For anyone who has been following me, I can only apologise for the state of this blog since April this year. It’s just been such madness and sadness of a year and writing wasn’t something I could really commit to. There’s also always this tendency for wanting things to follow a specific system and order and I knew that ‘travel’ was my next posting category but what travel is there to speak of in this moment of time, and in this part of the world? And there’s only so much of throwbacks one can find in the storage recesses of old photos of bygone days. So this is going to be less of a useful travel anecdote which was initially designed for others to have an idea of what they could see/ do/ eat/ stay at should they be dropping by the same city but a purely self-indulgent and self-reflecting anecdote about Geneva.
I’ve never been to Geneva for leisure but only for intellectual and/ or professional reasons, and in one instance, to visit a beloved friend in hospital who then passed away four months later. So it’s never quite a city I explored through the luxurious prism of fun and adventure but rather through one of deadlines, responsibilities and bereavement. It’s the second city in Europe I’ve lived in, apart from London, so another face of the continent I have some intimacy with. I’ve written before about how the Geneva era was not a happy one for various reasons. But lately, I have started to ease up on my passive aggressive hostility against her and appreciate her for what she is – a very posh place designed for the bourgeouise and who meant well, but just didn’t have the capacity to really empathise with the proletarian. Clean, functioning, small, elegant and beautiful. If you want to sign up here, please upgrade yourself to her level. Fatten your pockets, soften your awkward edges and bring your finest to the table. I used to resist her because it angered me that I was too much of a ruffian to truly embody her spirit but with age, one comes to celebrate one’s aberrations, make peace with it and in turn, wish peace on those that we cannot be accepted by.
The past year and a half has also triggered us to do more technological clean-up and I’ve stumbled on so many old photos of life in Geneva more than a decade ago. It’s amazing how we have such strong memories of feeling a certain way internally, and how we mask it so well externally. I don’t remember most of where I ate, hung out in, did or shopped at in Geneva but the few that I do I still maintain till today.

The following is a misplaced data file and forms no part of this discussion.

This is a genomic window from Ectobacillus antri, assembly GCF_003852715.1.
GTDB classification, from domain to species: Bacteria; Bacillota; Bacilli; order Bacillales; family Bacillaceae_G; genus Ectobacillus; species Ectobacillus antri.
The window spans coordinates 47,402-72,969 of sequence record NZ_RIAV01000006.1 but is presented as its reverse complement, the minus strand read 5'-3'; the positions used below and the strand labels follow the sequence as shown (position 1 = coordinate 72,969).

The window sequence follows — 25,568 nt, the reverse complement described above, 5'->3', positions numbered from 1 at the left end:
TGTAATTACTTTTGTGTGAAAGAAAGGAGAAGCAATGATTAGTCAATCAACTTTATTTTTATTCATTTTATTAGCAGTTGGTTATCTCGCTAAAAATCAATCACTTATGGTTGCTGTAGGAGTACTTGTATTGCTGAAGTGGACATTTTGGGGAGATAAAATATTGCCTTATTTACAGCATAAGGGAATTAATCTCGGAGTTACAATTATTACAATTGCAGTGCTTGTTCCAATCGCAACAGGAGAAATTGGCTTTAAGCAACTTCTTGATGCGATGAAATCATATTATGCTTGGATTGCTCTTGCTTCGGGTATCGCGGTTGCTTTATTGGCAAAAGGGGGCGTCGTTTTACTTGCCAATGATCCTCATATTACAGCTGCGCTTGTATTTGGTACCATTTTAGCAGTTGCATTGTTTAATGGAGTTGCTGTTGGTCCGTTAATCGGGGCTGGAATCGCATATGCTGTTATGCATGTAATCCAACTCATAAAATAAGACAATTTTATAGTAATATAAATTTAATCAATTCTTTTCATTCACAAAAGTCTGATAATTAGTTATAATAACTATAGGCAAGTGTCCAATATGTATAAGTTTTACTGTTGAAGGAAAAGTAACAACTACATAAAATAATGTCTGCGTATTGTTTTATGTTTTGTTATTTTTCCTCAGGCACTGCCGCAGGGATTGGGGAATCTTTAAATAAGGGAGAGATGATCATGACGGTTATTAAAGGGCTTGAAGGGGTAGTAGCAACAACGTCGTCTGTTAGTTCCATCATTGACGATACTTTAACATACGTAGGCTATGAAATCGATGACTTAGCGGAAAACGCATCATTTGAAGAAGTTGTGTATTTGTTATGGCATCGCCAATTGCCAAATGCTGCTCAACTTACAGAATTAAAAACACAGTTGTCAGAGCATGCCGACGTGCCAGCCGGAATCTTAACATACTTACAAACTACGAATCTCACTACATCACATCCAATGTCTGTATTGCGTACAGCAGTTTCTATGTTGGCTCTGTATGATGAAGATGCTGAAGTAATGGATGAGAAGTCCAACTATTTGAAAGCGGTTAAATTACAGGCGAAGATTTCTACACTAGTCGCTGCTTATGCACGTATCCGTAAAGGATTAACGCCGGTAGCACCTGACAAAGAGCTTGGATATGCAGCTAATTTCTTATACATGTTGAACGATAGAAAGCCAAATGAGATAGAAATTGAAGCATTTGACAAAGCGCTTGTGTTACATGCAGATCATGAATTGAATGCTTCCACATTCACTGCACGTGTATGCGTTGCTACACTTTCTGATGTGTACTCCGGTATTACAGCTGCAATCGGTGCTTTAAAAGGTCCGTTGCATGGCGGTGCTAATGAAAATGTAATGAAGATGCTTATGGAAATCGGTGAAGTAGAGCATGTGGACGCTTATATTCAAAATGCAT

Cafe Wolfisberg in Carouge – I really recommend this cafe for a Saturday brunch. It was usually where I took friends who came to visit over the weekend. They do great patisseries, hearty Continental breakfasts and rich coffees – cozy and family-friendly ambiance where you can sit, read the paper or catch up for hours without being hurried out. Also a great place to lounge around after a long day exploring Carouge.
Carouge in general – Which brings us to this delightful ‘municipality’ (not sure what that really means) in Geneva. From the Gare, take the Line 18 Tram or Line 7 bus and get off at Carouge. You’ll feel like you dropped in a little Italian village and are no longer within the more traditional architecture of Geneva. Pretty colourful doors and shutters, little boutiques and artisan shops dotted around the town square. I lived here in the first few months of my year in the city with a super delightful Genevese lady who played such an influential role in my ideals of how to be proudly alone and stay enchanted and optimistic by life no matter one’s age. Carouge was actually modelled after Nice, and part of the city’s Sardinian heritage. There is a lovely bohemian patina emanating throughout the district, and which was the only part of Geneva that felt somehow more human.
Flea market in Plainpalais – Every Wednesday and Saturday, a flea market is set up at the Plainpalais square. You can get there from the Gare by taking the Line 15 Tram. You. may land up with vintage brass candlesticks, maps, old banknotes, or some odd war momento (!!) and for the more ambitious of us, if you’re patient enough to weed through the piles of repetition you may be rewarded by some old 18th century furniture that can be upholstered into a more contemporary style and be somewhat of a statement piece. All at decent prices.
Globus – This is not a particularly special proposal – everyone knows about Globus. It’s a shopping department store on Rue du Rhone (where all the retail stores are including the even more fancy Bon Genie) where you can pretty much find whatever you need or want. I am especially fond of Globus because of the cafeteria on the ground floor – they offer global cuisine including hideously priced Thai noodles, but it satisfied my craving for Asia during one of those ‘I long to eat good food from my region of origin’ moments. But in case you want to do some cosmopolitan shopping that doesn’t have to be Swiss specific, then head to Globus for fashionable apparel, house deco and good food.
That’s pretty much all I can come up with for this round of Travel Anecdotes.. looking for more inspiration in upcoming ones…
A vintage memory from the summer of 2009, with a friend from University whom I haven’t seen since that summer. No idea where I was apart from the fact that we were eating cheese in some random restaurant and I looked particularly happy when I recall it to be one of the most depressing summers I’ve ever lived.